Removing a property from a JavaScript object

Published April 25, 2021

The traditional way to delete an object property from a JavaScript object is to use the delete command, as seen below.

const driver = {
  name: 'Mario',
  color: 'red',
  kart: 'bike',
};

delete driver.color;

If we try to console.log(driver); after the delete command, the result is:

{
  kart: "bike",
  name: "Mario"
}

Given the driver object, we can also delete the color property from this object using the following. The result is the same.

delete driver['color'];

The Immutable Way

The delete command mutates or changes the initial object. This is not the best approach when it comes to functional programming in JavaScript.

Immutability is an important design pattern of functional programming. Immutability states that something cannot be modified after it is instantiated. If the value of something needs to change, it should be re-created with the new value.

We can remove a property from an object in an immutable way by creating a completely new object that contains copies of all the properties from the old object, except the one property that we want to remove.

const driver = {
  name: 'Mario',
  color: 'red',
  kart: 'bike',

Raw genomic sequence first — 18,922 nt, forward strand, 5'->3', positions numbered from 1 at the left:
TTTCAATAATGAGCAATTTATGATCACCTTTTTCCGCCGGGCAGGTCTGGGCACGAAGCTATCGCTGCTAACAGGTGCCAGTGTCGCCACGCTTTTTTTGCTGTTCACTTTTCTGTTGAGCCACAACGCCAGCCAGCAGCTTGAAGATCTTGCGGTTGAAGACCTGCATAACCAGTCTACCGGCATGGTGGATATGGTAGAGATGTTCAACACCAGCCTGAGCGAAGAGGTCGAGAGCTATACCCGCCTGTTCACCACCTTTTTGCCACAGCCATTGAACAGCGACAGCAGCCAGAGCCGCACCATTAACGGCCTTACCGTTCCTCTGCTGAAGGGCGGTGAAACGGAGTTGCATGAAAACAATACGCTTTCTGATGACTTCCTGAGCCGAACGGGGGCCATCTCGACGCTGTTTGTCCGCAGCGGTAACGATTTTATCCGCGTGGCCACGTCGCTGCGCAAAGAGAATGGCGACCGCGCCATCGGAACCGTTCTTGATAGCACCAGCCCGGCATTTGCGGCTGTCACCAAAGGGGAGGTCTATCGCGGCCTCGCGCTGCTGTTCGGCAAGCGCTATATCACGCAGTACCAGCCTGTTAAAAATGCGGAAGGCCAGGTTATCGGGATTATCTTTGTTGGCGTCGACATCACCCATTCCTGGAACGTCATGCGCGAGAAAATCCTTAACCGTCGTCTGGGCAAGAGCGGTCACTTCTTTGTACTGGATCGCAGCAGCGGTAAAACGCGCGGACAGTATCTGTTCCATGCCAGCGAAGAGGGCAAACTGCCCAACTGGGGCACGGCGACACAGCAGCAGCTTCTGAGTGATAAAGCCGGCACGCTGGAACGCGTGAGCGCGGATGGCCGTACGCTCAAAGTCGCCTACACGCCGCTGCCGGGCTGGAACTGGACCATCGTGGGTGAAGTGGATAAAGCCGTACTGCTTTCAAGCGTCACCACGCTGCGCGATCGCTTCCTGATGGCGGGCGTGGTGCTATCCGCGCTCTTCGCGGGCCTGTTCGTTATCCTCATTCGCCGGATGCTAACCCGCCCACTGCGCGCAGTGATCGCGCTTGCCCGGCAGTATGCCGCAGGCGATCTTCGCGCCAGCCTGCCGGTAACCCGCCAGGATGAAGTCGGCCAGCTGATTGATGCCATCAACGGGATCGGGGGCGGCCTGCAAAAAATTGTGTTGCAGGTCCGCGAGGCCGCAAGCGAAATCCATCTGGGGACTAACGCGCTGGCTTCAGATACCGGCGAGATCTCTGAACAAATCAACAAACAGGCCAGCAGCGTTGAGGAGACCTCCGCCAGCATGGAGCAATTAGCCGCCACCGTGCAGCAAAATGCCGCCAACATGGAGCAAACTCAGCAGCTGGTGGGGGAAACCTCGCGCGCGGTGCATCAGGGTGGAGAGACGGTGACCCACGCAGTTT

};

const propertyToRemove = 'color';

const newDriver = Object.keys(driver).reduce((newObject, currentKey) => {
  if (currentKey !== propertyToRemove) {
    newObject[currentKey] = driver[currentKey];
  }
  return newObject;
}, {});

console.log(newDriver);

By using reduce on the result of Object.keys(driver), we are iterating over all the keys of our driver object. As long as the current key of the iteration is not equal to color, that property is copied to a new object, called newObject. The object returned will not have the property that contains the key that we want to remove, which is color.

{
  kart: "bike",
  name: "Mario"
}

As you can see, the result is the same as the result we obtained earlier with delete driver.color. However, we have now enforced the principle of immutability, since the driver object is no longer directly modified after being instantiated.

If you are using React or Angular, the immutable way is the proper way to remove a property from an object in a component's state, or in Redux or ngRx state.

By applying the immutability design pattern, we now have programming code that follows the functional programming paradigm more closely.